Case Studies

TESTA at Bristol: summary findings about Assessment and Feedback

The TESTA (Transforming the Experience of Students Through Assessment) project works with programmes at the University to explore how students experience various aspects of their assessment environment, such as the quality of feedback they receive, the split between formative and summative assessment, and how they know what standard is required of them. Since 2019, programmes from all faculties have participated in TESTA.

Below is a summary of what we know about our students so far. Read more about the TESTA project here.

Formative assessment

When the value of a formatively assessed task to completing summative assessments is clear, students find them helpful.

I would really focus on it if I can use this formative feedback on my project or exam. Whereas if it’s not linked to anything else for that unit, I can’t really see the point in putting too much energy into it.

Many students appreciate the potential value of formative feedback for improving their summative grades and would like more frequent formative hand-ins or checkpoints.

I’d really like to have more practice essays, like one a week just to keep going and then you can actually see yourself improving. If you only have two essays a term there’s no way to see how you’re improving … I feel like I learn better when I’m constantly improving, getting feedback.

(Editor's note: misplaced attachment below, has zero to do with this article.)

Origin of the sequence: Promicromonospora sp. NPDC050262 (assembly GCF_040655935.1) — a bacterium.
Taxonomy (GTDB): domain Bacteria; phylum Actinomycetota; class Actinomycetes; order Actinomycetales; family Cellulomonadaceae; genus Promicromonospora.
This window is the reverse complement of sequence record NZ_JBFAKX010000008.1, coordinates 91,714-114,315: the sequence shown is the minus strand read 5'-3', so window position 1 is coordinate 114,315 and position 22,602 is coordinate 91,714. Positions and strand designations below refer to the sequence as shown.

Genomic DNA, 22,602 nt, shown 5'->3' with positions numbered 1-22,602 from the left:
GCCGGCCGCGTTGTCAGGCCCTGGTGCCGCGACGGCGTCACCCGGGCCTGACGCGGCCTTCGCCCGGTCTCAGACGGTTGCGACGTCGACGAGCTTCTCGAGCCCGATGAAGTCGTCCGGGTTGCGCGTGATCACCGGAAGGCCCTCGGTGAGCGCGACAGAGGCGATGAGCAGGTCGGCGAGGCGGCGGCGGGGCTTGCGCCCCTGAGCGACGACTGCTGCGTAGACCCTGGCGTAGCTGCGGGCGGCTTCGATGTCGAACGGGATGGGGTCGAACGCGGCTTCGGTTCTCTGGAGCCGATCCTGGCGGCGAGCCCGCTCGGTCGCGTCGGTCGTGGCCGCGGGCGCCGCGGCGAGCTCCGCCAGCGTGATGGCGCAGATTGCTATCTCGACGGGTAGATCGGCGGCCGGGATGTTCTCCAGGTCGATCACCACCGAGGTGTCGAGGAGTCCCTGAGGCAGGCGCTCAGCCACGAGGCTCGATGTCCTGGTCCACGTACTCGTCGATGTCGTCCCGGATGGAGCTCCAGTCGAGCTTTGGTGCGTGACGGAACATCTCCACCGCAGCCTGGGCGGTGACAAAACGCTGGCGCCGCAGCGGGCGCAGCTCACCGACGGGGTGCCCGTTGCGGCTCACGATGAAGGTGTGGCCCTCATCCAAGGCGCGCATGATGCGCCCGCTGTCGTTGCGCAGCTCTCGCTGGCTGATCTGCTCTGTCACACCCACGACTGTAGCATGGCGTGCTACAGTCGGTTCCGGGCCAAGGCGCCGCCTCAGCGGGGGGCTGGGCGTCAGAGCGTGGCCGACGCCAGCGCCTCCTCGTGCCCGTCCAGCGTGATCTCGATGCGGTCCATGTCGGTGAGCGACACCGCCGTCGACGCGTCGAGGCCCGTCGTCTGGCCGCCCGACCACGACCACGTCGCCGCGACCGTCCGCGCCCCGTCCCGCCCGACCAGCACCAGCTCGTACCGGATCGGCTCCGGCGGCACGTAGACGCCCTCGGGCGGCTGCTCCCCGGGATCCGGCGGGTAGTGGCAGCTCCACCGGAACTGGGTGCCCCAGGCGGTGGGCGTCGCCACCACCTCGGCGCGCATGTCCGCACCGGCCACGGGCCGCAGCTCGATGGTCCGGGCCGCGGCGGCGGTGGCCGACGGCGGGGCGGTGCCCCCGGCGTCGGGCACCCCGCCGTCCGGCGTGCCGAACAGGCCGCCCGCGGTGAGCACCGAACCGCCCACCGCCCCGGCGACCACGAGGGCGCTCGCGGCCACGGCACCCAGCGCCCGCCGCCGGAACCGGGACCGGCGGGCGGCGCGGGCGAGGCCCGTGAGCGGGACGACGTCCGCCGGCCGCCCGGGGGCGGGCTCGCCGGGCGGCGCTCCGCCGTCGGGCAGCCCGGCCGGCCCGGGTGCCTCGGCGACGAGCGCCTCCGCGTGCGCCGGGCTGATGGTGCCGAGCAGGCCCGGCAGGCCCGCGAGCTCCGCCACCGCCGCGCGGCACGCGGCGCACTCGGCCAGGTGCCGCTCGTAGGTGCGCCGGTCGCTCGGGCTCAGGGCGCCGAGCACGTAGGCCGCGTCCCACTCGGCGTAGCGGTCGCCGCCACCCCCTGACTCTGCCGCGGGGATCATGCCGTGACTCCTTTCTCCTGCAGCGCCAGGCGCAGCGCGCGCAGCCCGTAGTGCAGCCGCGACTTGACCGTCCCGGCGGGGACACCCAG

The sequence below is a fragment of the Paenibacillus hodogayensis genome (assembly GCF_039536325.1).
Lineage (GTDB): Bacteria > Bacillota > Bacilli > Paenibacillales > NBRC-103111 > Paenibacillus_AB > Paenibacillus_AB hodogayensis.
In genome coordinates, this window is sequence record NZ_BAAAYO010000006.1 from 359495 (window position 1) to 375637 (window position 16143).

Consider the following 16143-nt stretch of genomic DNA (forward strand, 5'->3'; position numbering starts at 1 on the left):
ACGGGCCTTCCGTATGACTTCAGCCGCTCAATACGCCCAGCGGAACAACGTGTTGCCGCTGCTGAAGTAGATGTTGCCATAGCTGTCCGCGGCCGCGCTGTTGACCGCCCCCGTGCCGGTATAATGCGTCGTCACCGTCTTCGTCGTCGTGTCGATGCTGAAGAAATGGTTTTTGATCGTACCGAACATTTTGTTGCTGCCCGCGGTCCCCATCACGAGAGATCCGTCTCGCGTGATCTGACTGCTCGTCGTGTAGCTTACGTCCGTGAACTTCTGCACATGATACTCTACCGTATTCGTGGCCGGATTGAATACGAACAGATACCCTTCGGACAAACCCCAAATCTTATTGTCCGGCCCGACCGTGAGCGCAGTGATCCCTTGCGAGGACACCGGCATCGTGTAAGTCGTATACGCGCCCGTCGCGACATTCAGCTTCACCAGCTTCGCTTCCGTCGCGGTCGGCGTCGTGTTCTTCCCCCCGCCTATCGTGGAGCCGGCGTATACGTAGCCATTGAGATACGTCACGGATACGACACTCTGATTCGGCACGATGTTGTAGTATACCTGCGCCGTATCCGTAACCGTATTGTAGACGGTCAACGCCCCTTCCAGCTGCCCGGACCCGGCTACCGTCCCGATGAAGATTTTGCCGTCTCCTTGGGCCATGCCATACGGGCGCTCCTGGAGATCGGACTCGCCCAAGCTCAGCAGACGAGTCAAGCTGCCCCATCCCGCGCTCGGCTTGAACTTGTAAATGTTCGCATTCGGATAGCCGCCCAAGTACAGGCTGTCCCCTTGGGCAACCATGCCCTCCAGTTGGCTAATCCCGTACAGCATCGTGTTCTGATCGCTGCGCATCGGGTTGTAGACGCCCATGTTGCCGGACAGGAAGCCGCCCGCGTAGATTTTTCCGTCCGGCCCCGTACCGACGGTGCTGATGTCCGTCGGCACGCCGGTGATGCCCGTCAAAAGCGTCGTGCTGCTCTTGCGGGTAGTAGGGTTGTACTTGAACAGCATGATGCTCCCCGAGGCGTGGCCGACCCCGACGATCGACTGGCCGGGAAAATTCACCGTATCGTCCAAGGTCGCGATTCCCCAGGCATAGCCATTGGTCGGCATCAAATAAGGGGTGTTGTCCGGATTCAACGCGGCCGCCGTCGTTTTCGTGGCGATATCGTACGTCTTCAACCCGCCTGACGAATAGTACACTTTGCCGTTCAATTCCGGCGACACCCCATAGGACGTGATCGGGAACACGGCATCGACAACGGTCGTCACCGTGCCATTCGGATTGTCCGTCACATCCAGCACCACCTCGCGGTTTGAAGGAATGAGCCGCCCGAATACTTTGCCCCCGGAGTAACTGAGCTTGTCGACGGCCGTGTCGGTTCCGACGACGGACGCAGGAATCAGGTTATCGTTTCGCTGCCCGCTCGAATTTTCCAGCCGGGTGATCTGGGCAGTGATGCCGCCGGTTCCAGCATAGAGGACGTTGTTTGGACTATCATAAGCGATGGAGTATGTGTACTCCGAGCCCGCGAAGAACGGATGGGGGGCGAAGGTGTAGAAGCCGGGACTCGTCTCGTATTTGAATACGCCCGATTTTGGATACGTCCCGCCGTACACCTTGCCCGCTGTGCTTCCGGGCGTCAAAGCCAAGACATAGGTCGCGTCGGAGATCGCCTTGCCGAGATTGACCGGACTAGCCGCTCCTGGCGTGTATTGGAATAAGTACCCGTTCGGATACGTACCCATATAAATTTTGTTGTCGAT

However, when there are many competing deadlines students often find themselves prioritising summative assessments, because formatively assessed tasks do not count towards the final grade.

If you’re really stressed with loads of other work that’s summative you don’t want to be stressing about ungraded formative assessment – you just wouldn’t do it.

Integrated assessment design

Students openly admitted to taking an instrumental, pragmatic approach to studying when the assessment methods encouraged it.

For all the exams we did, it was like: “ok, you do this unit and here’s what’s going to be in the exam.” So you could just do those bits and – I don’t know about you guys, but I’m obviously not going to learn stuff that I’ve been told I don’t need to.

But they liked studying in a way that encouraged them to spread their effort and engage with all content on the unit.

I’ll usually just do exactly what my essay’s on and not bother doing the other readings and lectures for the other weeks. Whereas when you have something, like a weekly thing, even if it’s just short, it encourages you to do the work.

Some students found their department’s approach to blended learning had made it easier for them to spread their effort, prepare for and engage with the unit content.

Because it’s blended learning and it’s asynchronous, you learn all of that [content] before your lecture and then you have the live sessions, and they’re really for discussion. And I think that’s what’s really improved, it’s allowing people to speak and you’re not just being spoken to. You sort of engage with it more and speak to the lecturers, ask questions, have a debate.

Understanding assessment criteria

Students are motivated to get good grades but they can find it hard to interpret and fulfil the assessment criteria for tasks.